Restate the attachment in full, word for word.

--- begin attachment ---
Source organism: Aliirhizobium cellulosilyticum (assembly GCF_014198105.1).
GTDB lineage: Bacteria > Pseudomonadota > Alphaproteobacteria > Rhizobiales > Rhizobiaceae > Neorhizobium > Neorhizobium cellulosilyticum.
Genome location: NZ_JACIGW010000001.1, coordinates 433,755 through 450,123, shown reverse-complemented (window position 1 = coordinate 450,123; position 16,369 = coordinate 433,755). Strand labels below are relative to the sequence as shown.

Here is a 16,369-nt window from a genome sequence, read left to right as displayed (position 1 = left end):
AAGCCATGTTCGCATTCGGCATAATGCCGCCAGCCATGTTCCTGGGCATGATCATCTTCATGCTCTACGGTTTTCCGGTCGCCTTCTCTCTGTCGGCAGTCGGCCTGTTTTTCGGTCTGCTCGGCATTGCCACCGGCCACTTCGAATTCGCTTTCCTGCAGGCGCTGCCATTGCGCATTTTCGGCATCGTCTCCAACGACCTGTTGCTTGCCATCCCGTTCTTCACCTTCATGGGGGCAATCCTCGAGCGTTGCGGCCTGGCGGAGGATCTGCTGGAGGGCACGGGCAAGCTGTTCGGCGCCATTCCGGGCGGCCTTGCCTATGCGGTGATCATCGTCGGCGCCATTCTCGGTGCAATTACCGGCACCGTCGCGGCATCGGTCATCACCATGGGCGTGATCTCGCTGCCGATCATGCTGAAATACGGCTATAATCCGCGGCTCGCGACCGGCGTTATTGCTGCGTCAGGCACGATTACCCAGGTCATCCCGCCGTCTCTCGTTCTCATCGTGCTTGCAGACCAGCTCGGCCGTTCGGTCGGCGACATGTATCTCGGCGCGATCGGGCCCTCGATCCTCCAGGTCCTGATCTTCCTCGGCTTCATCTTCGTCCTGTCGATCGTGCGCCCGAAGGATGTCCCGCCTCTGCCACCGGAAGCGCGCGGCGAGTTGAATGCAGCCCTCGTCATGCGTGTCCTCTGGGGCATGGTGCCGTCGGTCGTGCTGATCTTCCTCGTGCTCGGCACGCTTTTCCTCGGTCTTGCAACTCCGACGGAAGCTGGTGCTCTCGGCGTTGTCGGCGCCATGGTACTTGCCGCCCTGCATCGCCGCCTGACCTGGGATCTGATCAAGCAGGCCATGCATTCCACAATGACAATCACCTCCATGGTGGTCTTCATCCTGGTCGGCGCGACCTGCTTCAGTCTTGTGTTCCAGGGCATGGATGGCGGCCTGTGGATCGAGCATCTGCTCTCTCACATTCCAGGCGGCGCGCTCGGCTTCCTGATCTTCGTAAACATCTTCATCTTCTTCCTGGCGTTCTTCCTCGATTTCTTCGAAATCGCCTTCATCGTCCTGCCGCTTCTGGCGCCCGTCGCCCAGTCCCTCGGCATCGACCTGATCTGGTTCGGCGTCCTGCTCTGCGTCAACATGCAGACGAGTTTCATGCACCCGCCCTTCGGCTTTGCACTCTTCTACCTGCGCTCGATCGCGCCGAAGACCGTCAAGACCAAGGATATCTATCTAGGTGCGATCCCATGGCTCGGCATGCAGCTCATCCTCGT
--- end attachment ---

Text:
Source organism: Aliirhizobium cellulosilyticum (assembly GCF_014198105.1).
GTDB lineage: Bacteria > Pseudomonadota > Alphaproteobacteria > Rhizobiales > Rhizobiaceae > Neorhizobium > Neorhizobium cellulosilyticum.
Genome location: NZ_JACIGW010000001.1, coordinates 433,755 through 450,123, shown reverse-complemented (window position 1 = coordinate 450,123; position 16,369 = coordinate 433,755). Strand labels below are relative to the sequence as shown.

Here is a 16,369-nt window from a genome sequence, read left to right as displayed (position 1 = left end):
AAGCCATGTTCGCATTCGGCATAATGCCGCCAGCCATGTTCCTGGGCATGATCATCTTCATGCTCTACGGTTTTCCGGTCGCCTTCTCTCTGTCGGCAGTCGGCCTGTTTTTCGGTCTGCTCGGCATTGCCACCGGCCACTTCGAATTCGCTTTCCTGCAGGCGCTGCCATTGCGCATTTTCGGCATCGTCTCCAACGACCTGTTGCTTGCCATCCCGTTCTTCACCTTCATGGGGGCAATCCTCGAGCGTTGCGGCCTGGCGGAGGATCTGCTGGAGGGCACGGGCAAGCTGTTCGGCGCCATTCCGGGCGGCCTTGCCTATGCGGTGATCATCGTCGGCGCCATTCTCGGTGCAATTACCGGCACCGTCGCGGCATCGGTCATCACCATGGGCGTGATCTCGCTGCCGATCATGCTGAAATACGGCTATAATCCGCGGCTCGCGACCGGCGTTATTGCTGCGTCAGGCACGATTACCCAGGTCATCCCGCCGTCTCTCGTTCTCATCGTGCTTGCAGACCAGCTCGGCCGTTCGGTCGGCGACATGTATCTCGGCGCGATCGGGCCCTCGATCCTCCAGGTCCTGATCTTCCTCGGCTTCATCTTCGTCCTGTCGATCGTGCGCCCGAAGGATGTCCCGCCTCTGCCACCGGAAGCGCGCGGCGAGTTGAATGCAGCCCTCGTCATGCGTGTCCTCTGGGGCATGGTGCCGTCGGTCGTGCTGATCTTCCTCGTGCTCGGCACGCTTTTCCTCGGTCTTGCAACTCCGACGGAAGCTGGTGCTCTCGGCGTTGTCGGCGCCATGGTACTTGCCGCCCTGCATCGCCGCCTGACCTGGGATCTGATCAAGCAGGCCATGCATTCCACAATGACAATCACCTCCATGGTGGTCTTCATCCTGGTCGGCGCGACCTGCTTCAGTCTTGTGTTCCAGGGCATGGATGGCGGCCTGTGGATCGAGCATCTGCTCTCTCACATTCCAGGCGGCGCGCTCGGCTTCCTGATCTTCGTAAACATCTTCATCTTCTTCCTGGCGTTCTTCCTCGATTTCTTCGAAATCGCCTTCATCGTCCTGCCGCTTCTGGCGCCCGTCGCCCAGTCCCTCGGCATCGACCTGATCTGGTTCGGCGTCCTGCTCTGCGTCAACATGCAGACGAGTTTCATGCACCCGCCCTTCGGCTTTGCACTCTTCTACCTGCGCTCGATCGCGCCGAAGACCGTCAAGACCAAGGATATCTATCTAGGTGCGATCCCATGGCTCGGCATGCAGCTCATCCTCGT